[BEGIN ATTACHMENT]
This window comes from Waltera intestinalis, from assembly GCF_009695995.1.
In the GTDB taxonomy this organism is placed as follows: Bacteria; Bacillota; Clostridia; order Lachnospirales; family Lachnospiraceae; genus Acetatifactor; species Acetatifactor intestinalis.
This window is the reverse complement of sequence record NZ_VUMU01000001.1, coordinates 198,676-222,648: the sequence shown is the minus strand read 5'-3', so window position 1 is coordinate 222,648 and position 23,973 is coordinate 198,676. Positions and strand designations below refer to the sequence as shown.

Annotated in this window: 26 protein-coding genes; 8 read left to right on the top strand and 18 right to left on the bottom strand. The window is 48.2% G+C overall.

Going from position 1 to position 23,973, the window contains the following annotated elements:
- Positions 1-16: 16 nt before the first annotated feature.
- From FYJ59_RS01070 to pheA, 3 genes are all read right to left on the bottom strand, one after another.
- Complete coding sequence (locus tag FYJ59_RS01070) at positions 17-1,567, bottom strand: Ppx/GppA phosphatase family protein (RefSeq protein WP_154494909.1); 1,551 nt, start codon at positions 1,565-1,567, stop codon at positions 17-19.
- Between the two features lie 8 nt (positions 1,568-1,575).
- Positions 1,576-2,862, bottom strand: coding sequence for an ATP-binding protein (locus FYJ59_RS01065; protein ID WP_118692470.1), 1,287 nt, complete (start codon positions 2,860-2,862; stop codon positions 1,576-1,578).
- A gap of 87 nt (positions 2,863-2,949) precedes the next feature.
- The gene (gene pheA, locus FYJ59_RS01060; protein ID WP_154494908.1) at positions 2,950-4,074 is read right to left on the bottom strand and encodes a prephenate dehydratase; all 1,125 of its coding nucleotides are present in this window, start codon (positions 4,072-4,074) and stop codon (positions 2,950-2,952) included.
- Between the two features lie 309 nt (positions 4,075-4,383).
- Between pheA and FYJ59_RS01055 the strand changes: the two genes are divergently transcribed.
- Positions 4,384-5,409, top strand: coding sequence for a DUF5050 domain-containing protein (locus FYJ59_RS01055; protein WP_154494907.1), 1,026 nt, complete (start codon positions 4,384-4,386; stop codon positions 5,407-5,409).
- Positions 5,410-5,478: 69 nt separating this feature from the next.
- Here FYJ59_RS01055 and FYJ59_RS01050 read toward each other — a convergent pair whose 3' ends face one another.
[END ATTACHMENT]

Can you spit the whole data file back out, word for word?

This window comes from Waltera intestinalis, from assembly GCF_009695995.1.
In the GTDB taxonomy this organism is placed as follows: Bacteria; Bacillota; Clostridia; order Lachnospirales; family Lachnospiraceae; genus Acetatifactor; species Acetatifactor intestinalis.
This window is the reverse complement of sequence record NZ_VUMU01000001.1, coordinates 198,676-222,648: the sequence shown is the minus strand read 5'-3', so window position 1 is coordinate 222,648 and position 23,973 is coordinate 198,676. Positions and strand designations below refer to the sequence as shown.

Annotated in this window: 26 protein-coding genes; 8 read left to right on the top strand and 18 right to left on the bottom strand. The window is 48.2% G+C overall.

Going from position 1 to position 23,973, the window contains the following annotated elements:
- Positions 1-16: 16 nt before the first annotated feature.
- From FYJ59_RS01070 to pheA, 3 genes are all read right to left on the bottom strand, one after another.
- Complete coding sequence (locus tag FYJ59_RS01070) at positions 17-1,567, bottom strand: Ppx/GppA phosphatase family protein (RefSeq protein WP_154494909.1); 1,551 nt, start codon at positions 1,565-1,567, stop codon at positions 17-19.
- Between the two features lie 8 nt (positions 1,568-1,575).
- Positions 1,576-2,862, bottom strand: coding sequence for an ATP-binding protein (locus FYJ59_RS01065; protein ID WP_118692470.1), 1,287 nt, complete (start codon positions 2,860-2,862; stop codon positions 1,576-1,578).
- A gap of 87 nt (positions 2,863-2,949) precedes the next feature.
- The gene (gene pheA, locus FYJ59_RS01060; protein ID WP_154494908.1) at positions 2,950-4,074 is read right to left on the bottom strand and encodes a prephenate dehydratase; all 1,125 of its coding nucleotides are present in this window, start codon (positions 4,072-4,074) and stop codon (positions 2,950-2,952) included.
- Between the two features lie 309 nt (positions 4,075-4,383).
- Between pheA and FYJ59_RS01055 the strand changes: the two genes are divergently transcribed.
- Positions 4,384-5,409, top strand: coding sequence for a DUF5050 domain-containing protein (locus FYJ59_RS01055; protein WP_154494907.1), 1,026 nt, complete (start codon positions 4,384-4,386; stop codon positions 5,407-5,409).
- Positions 5,410-5,478: 69 nt separating this feature from the next.
- Here FYJ59_RS01055 and FYJ59_RS01050 read toward each other — a convergent pair whose 3' ends face one another.